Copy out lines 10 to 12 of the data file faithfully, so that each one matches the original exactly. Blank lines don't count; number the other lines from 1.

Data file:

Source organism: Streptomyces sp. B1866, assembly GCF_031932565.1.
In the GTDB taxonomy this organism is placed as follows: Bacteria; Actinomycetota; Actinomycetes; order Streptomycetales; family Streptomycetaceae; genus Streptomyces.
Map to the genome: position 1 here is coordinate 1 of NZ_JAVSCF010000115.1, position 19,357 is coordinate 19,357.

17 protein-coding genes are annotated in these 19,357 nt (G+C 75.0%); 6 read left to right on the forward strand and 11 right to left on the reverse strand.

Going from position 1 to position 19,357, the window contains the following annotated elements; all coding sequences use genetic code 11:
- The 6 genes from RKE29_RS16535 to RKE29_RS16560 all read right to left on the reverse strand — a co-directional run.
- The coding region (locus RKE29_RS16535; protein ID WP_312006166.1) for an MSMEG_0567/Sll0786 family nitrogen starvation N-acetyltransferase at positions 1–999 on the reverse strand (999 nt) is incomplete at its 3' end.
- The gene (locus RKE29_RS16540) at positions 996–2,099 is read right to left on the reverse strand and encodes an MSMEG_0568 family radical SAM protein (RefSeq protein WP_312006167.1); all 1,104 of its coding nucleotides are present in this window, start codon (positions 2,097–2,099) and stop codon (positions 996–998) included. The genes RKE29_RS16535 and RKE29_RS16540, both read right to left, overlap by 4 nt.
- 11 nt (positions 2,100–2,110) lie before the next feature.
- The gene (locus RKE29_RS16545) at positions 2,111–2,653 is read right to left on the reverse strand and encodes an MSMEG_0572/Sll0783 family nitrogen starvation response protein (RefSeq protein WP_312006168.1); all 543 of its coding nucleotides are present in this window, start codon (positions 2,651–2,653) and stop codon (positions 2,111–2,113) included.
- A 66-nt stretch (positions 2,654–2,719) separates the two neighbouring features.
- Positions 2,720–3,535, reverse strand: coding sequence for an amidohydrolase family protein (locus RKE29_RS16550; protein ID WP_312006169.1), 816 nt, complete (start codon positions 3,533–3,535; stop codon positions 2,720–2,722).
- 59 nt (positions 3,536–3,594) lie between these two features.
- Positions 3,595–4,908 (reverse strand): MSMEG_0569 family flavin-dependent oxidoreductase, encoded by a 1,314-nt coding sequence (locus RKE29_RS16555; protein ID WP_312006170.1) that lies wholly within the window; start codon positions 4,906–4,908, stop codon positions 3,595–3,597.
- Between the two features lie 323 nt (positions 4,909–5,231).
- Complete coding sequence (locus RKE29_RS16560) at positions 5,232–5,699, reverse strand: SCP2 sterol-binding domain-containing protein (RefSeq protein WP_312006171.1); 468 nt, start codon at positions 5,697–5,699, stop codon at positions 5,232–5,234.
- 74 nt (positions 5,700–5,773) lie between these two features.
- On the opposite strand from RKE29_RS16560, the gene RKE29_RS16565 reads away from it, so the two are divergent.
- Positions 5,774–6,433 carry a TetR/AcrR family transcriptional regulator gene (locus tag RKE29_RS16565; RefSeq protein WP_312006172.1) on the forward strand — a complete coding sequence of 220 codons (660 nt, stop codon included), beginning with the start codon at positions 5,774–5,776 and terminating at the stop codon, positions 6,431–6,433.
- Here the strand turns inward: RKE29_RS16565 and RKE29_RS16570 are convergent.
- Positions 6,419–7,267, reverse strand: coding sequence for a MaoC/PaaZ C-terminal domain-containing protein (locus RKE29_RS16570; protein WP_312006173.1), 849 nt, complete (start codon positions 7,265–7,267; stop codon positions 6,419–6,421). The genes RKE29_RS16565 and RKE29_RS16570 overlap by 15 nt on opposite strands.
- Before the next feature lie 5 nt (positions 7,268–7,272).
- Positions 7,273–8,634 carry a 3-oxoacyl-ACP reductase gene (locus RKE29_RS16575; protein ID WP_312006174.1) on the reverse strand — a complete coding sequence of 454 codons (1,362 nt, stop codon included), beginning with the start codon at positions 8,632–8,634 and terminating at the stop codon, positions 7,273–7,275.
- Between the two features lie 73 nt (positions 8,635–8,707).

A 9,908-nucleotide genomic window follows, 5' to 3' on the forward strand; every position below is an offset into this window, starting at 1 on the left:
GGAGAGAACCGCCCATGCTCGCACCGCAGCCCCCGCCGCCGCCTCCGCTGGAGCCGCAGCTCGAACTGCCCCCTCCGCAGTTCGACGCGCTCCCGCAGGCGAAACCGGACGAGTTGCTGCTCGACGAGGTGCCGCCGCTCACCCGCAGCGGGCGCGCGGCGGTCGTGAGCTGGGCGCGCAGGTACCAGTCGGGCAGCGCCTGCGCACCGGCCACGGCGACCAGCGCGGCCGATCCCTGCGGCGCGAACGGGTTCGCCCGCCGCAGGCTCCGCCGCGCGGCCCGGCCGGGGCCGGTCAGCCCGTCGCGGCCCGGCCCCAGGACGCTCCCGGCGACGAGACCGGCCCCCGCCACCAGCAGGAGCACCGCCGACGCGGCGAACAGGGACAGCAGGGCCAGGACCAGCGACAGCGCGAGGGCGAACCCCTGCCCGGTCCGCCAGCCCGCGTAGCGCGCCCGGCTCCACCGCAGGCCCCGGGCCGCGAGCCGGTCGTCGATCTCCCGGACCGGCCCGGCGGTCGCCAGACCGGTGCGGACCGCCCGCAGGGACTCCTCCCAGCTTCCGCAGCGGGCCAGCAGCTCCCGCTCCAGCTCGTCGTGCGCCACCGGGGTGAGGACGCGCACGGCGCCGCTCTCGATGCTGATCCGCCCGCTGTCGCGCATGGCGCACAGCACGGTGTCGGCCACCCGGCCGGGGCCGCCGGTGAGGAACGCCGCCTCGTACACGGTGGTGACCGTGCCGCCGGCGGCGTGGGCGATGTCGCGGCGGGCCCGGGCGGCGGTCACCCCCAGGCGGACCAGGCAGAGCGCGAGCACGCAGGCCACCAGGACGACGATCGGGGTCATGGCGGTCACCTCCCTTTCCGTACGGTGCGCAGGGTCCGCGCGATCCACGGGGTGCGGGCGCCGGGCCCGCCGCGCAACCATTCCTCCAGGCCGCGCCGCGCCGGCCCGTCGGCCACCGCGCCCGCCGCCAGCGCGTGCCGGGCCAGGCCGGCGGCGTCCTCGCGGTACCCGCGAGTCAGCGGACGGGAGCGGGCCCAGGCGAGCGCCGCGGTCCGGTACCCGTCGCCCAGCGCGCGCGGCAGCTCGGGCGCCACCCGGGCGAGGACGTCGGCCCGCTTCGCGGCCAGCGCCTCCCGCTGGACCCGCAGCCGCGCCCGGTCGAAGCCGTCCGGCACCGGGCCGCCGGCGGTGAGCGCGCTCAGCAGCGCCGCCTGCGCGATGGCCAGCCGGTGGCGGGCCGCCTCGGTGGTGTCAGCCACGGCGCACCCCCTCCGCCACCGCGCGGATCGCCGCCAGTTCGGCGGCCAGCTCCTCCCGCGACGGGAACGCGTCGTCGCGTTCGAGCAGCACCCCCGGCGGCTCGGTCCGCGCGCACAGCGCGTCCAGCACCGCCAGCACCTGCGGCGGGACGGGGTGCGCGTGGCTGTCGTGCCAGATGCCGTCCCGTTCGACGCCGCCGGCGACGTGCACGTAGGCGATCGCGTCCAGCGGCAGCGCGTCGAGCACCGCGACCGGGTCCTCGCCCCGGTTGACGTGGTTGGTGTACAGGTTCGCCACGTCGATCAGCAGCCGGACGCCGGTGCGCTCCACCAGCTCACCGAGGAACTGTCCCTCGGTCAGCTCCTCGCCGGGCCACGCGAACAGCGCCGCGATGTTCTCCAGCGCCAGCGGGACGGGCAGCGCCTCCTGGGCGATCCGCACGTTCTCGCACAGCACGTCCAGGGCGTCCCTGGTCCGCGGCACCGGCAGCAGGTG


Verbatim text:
- The gene (locus RKE29_RS16545) at positions 2,111–2,653 is read right to left on the reverse strand and encodes an MSMEG_0572/Sll0783 family nitrogen starvation response protein (RefSeq protein WP_312006168.1); all 543 of its coding nucleotides are present in this window, start codon (positions 2,651–2,653) and stop codon (positions 2,111–2,113) included.
- A 66-nt stretch (positions 2,654–2,719) separates the two neighbouring features.
- Positions 2,720–3,535, reverse strand: coding sequence for an amidohydrolase family protein (locus RKE29_RS16550; protein ID WP_312006169.1), 816 nt, complete (start codon positions 3,533–3,535; stop codon positions 2,720–2,722).